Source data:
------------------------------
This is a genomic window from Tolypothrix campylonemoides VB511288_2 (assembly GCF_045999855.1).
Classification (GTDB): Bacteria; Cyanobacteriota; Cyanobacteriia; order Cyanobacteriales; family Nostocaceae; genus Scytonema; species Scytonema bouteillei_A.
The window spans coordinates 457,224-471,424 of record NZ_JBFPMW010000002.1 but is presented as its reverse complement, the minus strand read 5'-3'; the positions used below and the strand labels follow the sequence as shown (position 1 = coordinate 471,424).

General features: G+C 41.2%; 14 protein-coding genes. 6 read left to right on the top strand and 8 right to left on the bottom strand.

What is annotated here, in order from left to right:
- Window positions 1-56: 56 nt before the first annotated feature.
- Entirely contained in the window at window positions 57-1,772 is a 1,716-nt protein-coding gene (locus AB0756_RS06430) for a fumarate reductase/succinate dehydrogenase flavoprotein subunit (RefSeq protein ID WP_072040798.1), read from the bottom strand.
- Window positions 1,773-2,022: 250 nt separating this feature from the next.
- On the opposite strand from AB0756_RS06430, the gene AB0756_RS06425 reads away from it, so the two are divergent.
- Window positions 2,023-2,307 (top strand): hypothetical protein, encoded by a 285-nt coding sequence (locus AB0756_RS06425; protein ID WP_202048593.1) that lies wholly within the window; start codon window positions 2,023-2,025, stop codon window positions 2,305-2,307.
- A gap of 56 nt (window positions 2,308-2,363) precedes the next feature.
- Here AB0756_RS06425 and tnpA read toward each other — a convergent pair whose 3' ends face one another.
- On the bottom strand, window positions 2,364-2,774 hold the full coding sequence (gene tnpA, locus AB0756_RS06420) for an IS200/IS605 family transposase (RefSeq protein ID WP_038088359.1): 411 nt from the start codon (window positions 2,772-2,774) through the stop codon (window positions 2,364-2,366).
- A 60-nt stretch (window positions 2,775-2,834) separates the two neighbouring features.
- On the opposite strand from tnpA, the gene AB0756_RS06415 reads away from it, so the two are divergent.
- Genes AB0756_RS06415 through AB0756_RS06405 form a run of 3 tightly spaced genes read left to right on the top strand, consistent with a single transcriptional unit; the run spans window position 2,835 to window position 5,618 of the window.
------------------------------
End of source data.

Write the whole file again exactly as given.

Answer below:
This is a genomic window from Tolypothrix campylonemoides VB511288_2 (assembly GCF_045999855.1).
Classification (GTDB): Bacteria; Cyanobacteriota; Cyanobacteriia; order Cyanobacteriales; family Nostocaceae; genus Scytonema; species Scytonema bouteillei_A.
The window spans coordinates 457,224-471,424 of record NZ_JBFPMW010000002.1 but is presented as its reverse complement, the minus strand read 5'-3'; the positions used below and the strand labels follow the sequence as shown (position 1 = coordinate 471,424).

General features: G+C 41.2%; 14 protein-coding genes. 6 read left to right on the top strand and 8 right to left on the bottom strand.

What is annotated here, in order from left to right:
- Window positions 1-56: 56 nt before the first annotated feature.
- Entirely contained in the window at window positions 57-1,772 is a 1,716-nt protein-coding gene (locus AB0756_RS06430) for a fumarate reductase/succinate dehydrogenase flavoprotein subunit (RefSeq protein ID WP_072040798.1), read from the bottom strand.
- Window positions 1,773-2,022: 250 nt separating this feature from the next.
- On the opposite strand from AB0756_RS06430, the gene AB0756_RS06425 reads away from it, so the two are divergent.
- Window positions 2,023-2,307 (top strand): hypothetical protein, encoded by a 285-nt coding sequence (locus AB0756_RS06425; protein ID WP_202048593.1) that lies wholly within the window; start codon window positions 2,023-2,025, stop codon window positions 2,305-2,307.
- A gap of 56 nt (window positions 2,308-2,363) precedes the next feature.
- Here AB0756_RS06425 and tnpA read toward each other — a convergent pair whose 3' ends face one another.
- On the bottom strand, window positions 2,364-2,774 hold the full coding sequence (gene tnpA, locus AB0756_RS06420) for an IS200/IS605 family transposase (RefSeq protein ID WP_038088359.1): 411 nt from the start codon (window positions 2,772-2,774) through the stop codon (window positions 2,364-2,366).
- A 60-nt stretch (window positions 2,775-2,834) separates the two neighbouring features.
- On the opposite strand from tnpA, the gene AB0756_RS06415 reads away from it, so the two are divergent.
- Genes AB0756_RS06415 through AB0756_RS06405 form a run of 3 tightly spaced genes read left to right on the top strand, consistent with a single transcriptional unit; the run spans window position 2,835 to window position 5,618 of the window.